Just a suggestion...
If your document has a chapters like a book, break down the document save each chapter seperately. Then import each document into Indesign as part of a book. InDesign can then update the page numbers and chapter numbers for you.
There's no a priori reason why it should be a problem. If you have a lot of cross-references or footnotes it might be.
Whether you want to work with Book files is a pretty open question. My limited experience is they are more hassle than they are worth. Also, in CS5.5, there is a fairly serious bug that causes page numbers to be messed up on book export, which a number of people have been seeing recently. For that reason alone, I would stay away from book files.
The general advice for importing text into InDesign applies. Try to make sure you use paragraph styles well. And think very carefully about your plans if you think someone else might continue to edit the Word file after you start layout in InDesign.
This is a major project and will require a fair amount of "advanced" technique (like using Styles properly), whether you make one file or a series of combined chapter files in a Book (In ID, a Book refers to a container file that holds information about other documents and is used to coordinate them and ooutput to a single finsehed document. It has nothign to do with waht the content actually is). The advantages I can think of to using a book over a single file are ease of navigation (fewer pages to scroll through in any document), some convenience if more than one person is working on the project as multiple docs can be editied by differnt people simultaneously, and a (very) small bit of additional safety from loss. With a single file, if it's damaged the whole thing is damaged, with a book, you lose only one document and the rest are still good. For a project this size, especailly if it has any cross-references (which are very flakey across documents) I think the advantages are minimal compared to some of the potential porblems John has raised.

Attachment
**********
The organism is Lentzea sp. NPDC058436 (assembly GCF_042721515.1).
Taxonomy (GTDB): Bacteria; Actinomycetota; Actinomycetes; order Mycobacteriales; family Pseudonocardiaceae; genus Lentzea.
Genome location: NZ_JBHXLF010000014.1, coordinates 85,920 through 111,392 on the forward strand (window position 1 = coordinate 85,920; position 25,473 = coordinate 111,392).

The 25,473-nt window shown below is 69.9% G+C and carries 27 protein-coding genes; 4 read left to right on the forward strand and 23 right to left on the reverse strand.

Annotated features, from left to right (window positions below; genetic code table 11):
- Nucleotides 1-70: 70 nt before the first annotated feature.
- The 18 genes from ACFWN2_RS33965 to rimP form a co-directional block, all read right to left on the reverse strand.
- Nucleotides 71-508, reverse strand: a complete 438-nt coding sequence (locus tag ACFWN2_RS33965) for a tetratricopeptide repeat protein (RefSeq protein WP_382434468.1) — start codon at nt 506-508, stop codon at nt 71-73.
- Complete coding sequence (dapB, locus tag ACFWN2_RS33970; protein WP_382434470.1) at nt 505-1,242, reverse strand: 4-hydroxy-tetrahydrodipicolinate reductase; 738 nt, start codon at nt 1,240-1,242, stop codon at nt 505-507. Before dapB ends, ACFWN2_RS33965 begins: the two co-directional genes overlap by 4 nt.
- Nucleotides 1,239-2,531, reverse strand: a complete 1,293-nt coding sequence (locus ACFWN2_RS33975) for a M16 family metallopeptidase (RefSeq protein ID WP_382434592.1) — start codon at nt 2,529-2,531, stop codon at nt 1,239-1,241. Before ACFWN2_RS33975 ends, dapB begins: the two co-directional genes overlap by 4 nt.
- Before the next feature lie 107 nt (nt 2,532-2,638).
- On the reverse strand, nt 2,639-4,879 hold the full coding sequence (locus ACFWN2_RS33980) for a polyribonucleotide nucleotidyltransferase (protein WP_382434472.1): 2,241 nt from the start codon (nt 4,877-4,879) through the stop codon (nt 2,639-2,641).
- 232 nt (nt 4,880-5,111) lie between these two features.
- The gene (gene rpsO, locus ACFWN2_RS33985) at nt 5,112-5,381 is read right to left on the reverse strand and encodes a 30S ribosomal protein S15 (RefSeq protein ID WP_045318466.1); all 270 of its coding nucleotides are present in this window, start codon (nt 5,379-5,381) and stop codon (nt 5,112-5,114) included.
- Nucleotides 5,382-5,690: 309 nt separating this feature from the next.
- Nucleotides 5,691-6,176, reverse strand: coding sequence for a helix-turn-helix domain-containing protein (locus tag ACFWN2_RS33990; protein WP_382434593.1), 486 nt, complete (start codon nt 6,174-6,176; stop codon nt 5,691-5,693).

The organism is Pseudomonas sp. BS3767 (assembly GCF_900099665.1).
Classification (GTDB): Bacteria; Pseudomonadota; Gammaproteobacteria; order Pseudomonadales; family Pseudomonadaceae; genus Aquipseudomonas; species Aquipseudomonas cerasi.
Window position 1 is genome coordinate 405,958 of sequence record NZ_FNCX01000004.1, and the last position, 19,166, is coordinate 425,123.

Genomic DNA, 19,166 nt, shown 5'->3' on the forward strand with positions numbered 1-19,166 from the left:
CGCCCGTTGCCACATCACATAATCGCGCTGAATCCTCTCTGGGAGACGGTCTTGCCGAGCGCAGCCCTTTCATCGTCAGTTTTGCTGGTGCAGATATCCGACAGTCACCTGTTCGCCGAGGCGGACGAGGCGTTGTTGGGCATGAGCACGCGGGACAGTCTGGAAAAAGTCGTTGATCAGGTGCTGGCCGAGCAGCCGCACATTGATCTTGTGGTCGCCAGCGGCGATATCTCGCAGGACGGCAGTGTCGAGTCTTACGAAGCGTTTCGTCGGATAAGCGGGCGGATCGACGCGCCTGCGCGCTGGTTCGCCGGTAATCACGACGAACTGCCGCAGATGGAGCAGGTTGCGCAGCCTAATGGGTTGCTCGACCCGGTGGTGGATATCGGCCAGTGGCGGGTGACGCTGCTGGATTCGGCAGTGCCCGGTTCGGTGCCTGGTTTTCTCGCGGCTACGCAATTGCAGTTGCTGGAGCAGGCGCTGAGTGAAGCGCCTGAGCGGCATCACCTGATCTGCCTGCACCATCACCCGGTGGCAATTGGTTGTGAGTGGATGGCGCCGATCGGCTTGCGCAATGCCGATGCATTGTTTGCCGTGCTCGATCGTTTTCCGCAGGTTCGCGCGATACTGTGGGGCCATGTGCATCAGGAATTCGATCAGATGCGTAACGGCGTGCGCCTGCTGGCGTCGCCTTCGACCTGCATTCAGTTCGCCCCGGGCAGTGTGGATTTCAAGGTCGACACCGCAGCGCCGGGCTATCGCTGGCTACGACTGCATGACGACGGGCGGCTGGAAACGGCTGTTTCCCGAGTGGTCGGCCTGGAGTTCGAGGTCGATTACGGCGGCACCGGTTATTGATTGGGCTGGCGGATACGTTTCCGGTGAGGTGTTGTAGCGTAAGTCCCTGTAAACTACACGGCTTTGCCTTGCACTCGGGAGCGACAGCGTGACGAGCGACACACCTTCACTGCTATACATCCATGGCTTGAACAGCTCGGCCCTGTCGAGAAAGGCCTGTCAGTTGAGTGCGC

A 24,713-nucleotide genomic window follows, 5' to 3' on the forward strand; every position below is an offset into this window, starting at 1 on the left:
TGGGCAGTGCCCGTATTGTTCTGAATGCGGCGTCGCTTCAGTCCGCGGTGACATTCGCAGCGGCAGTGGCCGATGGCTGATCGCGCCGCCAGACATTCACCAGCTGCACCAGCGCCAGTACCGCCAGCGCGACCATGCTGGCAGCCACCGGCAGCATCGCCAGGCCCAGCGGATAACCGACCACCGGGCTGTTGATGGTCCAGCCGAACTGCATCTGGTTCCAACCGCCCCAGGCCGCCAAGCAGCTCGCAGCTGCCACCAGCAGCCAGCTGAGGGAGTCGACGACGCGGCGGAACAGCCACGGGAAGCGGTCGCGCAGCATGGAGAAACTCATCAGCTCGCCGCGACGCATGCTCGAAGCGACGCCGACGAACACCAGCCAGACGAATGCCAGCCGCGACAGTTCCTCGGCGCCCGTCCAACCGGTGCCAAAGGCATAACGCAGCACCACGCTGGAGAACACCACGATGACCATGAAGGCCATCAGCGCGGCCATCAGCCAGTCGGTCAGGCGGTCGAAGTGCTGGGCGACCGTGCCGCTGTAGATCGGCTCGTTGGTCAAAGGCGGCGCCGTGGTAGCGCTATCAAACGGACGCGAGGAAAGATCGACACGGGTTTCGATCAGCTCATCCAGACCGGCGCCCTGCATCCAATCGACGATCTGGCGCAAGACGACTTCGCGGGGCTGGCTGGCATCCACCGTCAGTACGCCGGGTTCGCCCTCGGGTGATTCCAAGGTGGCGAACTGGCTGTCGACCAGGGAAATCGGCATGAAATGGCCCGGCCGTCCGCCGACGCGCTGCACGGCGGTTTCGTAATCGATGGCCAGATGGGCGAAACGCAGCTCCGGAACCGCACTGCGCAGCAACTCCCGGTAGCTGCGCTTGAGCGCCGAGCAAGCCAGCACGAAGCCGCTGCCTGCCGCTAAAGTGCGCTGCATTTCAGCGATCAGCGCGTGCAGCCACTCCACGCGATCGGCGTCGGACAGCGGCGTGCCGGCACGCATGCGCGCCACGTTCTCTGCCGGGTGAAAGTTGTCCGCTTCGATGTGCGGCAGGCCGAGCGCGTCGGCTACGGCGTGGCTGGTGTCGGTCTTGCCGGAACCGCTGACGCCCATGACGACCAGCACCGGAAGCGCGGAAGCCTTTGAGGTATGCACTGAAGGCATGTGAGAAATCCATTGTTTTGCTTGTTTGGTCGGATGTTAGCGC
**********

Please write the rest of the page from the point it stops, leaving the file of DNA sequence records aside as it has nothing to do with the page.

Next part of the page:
But the main reason I'm posting is that I get the sense you are a new user, and I STRONGLY suggest you take some time to get a little training before you dive into something this big and dig a hole that you'll have trouble climbing out of. Lynda.com has some great video training, and a lot of new users find Sandee Cohen's Visual QuickStart Guide to be an excellent book (it's the most recommended book on this forum).